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Fiat, Odds & Ends, Vintage & Classic — November 3, 2011 at 9:21 pm

Fiat 500 Abarth: The Legend Is Coming to the US


I’ve been hearing the tale of a particular Abarth-tuned Fiat since I was a kid. It’s my father’s story of a single ride in the passenger seat of the “small but wicked” Italian machine. He always said it was the scariest car ride he’s ever experienced. Excited about the new 500 Abarth heading stateside, I called my dad today to get the skinny on his decades old, infamous Abarth encounter.

Abarth 695

An Abarth similar to the legendary McCoy car. Photographed by my father in Montreal in 2008.

My father was a high school senior in Orlando in 1965 and already a car nut. He found an Abarth for sale and headed toward McCoy Air Force Base, what is now Orlando International Airport, to meet the Air Force pilot that owned the car and take a closer look. It was a 1960 Abarth 695 if the old man’s memory serves.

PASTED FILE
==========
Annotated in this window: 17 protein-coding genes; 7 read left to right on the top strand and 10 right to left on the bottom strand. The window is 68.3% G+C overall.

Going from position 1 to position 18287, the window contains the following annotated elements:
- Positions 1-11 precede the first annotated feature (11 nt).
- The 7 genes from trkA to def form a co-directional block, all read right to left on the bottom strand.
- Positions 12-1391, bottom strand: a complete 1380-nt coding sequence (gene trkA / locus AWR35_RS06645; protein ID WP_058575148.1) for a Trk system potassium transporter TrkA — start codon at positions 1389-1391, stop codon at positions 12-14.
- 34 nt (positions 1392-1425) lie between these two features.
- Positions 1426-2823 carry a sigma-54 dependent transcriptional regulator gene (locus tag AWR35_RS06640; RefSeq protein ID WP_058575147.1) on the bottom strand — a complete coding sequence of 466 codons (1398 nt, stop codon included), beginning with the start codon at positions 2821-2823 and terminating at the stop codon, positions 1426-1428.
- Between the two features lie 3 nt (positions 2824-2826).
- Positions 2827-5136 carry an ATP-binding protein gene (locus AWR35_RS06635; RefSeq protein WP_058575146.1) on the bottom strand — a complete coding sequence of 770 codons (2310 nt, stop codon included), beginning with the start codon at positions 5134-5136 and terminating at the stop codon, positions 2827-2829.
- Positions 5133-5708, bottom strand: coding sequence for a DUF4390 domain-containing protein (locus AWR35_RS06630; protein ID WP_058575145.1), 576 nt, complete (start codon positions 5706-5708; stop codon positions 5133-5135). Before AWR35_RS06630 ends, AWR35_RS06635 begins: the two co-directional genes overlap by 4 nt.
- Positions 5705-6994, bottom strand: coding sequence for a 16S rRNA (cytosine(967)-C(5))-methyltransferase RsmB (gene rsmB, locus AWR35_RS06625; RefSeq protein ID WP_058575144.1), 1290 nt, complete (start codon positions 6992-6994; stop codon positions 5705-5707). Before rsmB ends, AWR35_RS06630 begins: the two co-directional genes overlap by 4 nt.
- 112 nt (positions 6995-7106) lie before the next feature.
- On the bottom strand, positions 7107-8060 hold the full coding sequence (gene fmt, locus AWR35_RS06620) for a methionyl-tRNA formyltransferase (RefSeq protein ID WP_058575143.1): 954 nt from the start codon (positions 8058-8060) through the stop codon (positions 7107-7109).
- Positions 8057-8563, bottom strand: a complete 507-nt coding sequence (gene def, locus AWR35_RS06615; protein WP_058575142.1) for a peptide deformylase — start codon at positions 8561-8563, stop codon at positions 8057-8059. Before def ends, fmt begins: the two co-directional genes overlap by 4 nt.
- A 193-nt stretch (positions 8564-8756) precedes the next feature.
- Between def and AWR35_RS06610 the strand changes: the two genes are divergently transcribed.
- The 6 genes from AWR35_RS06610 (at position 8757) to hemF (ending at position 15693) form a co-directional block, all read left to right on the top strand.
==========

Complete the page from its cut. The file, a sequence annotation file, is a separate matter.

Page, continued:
If not, there were a few things he’s sure about. The pilot had performed a long list of further modifications. The rear hood remained propped for cooling. The interior was stripped out to make it lighter yet. The pilot got behind the wheel and took my dad out for a spirited demonstration. This Abarth was quick.

But the part that “scared the living $#!+” out of my father in a way that he’s never forgotten occurred when the pilot headed into a hairpin at about 60 mph, heel and toe downshifting and sliding neatly through the apex. My father did not take the Abarth home.

He insists that, despite having been behind the wheel of some formidable sports cars of the day, the Abarth’s size made it seem faster than a Healey 3000 or even a 1963 fuelie Vette. Small but wicked indeed.

So for as long as I can remember, the word “Abarth” has conjured in me a mental image of a tiny Italian car sliding dramatically across the pavement, my tall Italian-American father digging his fingernails into any surface he can find.

I can’t wait to drive the 2012 Fiat 500 Abarth.

Big man, small car.